Mexican tetra fish (left) and Pachon cave fish (right). Photo credit: Colin Beesley
About a year ago we talked about how Mexican tetra (Astyanax mexicanus) may hold the clues to treating diabetes. New research shows that is not all these tiny fish can teach us. Researchers at the University College London and the University of Oxford now think these fish may hold clues to regenerating damaged heart tissue. Their findings were published in Cell Reports.
Mexican tetra are freshwater fish. Over millions of years, some of these fish ended up in caves and as a result, they lost their pigmentation and their vision. The research team compared surface-dwelling tetra to those living in the Pachon caves and found that the surface-dwelling fish can regenerate their hearts, while the cave-dwelling fish (like people) could not repair damaged heart tissue and instead developed scar tissue. When the team cross-bred the fish, some of the offspring were able to regenerate their heart tissues. The gene thought to be responsible for this remarkable heart regenerating ability is lrrc10, a gene also found in humans. The hope is to learn more about this gene in fish and humans to hopefully develop a way to repair heart tissue after a heart attack or other injury.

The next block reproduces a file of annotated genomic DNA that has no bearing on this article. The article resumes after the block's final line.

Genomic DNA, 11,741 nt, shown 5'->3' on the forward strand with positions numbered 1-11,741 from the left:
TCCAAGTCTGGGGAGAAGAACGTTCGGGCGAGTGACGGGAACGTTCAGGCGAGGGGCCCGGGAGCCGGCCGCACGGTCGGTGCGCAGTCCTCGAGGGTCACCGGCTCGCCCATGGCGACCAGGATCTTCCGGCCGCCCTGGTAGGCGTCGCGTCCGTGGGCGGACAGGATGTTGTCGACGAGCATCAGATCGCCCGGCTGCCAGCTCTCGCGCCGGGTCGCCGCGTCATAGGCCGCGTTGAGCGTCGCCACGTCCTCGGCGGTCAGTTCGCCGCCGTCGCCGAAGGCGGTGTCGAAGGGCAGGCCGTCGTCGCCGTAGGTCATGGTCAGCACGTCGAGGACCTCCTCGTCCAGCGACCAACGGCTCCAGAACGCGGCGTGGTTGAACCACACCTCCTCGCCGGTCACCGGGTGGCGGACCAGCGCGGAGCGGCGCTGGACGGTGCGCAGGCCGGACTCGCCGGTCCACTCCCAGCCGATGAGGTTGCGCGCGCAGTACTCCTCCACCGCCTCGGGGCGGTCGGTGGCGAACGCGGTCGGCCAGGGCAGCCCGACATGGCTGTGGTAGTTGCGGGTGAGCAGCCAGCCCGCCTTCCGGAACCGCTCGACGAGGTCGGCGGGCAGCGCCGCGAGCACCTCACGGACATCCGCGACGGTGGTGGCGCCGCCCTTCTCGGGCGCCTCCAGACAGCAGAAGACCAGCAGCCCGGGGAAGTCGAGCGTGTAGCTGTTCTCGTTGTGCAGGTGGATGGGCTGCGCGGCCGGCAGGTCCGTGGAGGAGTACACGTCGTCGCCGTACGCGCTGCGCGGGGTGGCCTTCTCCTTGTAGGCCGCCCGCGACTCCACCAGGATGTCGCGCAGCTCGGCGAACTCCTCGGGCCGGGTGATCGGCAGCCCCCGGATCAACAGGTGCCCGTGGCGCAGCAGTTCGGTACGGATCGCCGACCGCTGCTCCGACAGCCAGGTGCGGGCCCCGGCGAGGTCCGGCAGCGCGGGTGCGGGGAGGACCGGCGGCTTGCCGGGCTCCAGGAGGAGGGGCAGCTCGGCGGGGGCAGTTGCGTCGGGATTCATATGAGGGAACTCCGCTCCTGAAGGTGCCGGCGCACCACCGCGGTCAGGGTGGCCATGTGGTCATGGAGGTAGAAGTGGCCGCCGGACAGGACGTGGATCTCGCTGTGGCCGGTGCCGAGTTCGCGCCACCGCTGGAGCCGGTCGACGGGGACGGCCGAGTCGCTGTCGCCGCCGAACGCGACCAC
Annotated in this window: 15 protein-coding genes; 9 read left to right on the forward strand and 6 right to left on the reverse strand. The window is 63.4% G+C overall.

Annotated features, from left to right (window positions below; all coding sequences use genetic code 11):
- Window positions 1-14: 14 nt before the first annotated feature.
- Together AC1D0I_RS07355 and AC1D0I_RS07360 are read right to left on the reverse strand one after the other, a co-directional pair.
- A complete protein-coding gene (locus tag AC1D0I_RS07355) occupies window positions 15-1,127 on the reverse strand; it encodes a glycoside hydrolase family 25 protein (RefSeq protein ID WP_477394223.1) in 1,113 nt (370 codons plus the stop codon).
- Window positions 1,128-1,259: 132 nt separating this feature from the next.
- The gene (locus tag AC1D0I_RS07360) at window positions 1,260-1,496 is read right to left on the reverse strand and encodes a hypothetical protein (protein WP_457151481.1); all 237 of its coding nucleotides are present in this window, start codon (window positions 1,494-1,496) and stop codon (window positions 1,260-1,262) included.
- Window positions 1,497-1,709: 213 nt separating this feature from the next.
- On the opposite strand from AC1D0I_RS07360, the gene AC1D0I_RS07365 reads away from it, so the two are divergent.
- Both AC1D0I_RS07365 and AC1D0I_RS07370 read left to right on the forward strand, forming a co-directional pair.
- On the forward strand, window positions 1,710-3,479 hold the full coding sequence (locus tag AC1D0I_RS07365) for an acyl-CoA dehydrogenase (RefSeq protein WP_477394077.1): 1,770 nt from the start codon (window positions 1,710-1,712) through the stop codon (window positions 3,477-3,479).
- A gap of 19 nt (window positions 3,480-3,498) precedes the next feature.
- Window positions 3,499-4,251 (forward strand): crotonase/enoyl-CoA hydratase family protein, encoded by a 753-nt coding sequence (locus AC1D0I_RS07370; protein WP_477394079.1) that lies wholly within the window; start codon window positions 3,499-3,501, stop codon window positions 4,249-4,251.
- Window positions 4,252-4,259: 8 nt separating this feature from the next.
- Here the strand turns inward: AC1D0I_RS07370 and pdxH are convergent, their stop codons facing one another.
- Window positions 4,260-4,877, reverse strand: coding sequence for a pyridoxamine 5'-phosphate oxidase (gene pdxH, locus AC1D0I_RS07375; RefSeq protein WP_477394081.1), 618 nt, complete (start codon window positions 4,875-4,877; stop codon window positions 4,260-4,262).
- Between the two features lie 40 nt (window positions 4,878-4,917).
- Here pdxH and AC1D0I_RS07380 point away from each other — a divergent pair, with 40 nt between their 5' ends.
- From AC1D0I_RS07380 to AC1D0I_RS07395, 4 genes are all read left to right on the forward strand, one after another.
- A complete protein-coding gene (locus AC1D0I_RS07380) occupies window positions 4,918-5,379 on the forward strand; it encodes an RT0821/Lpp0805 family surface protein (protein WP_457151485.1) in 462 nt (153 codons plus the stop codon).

Stockdale WT, Lemieux ME, Killen AC, van Aerle R, Yamamoto Y, Mommersteeg MTM. Heart Regeneration in the Mexican Cavefish. Report. 25(8):1997-2007, 2018.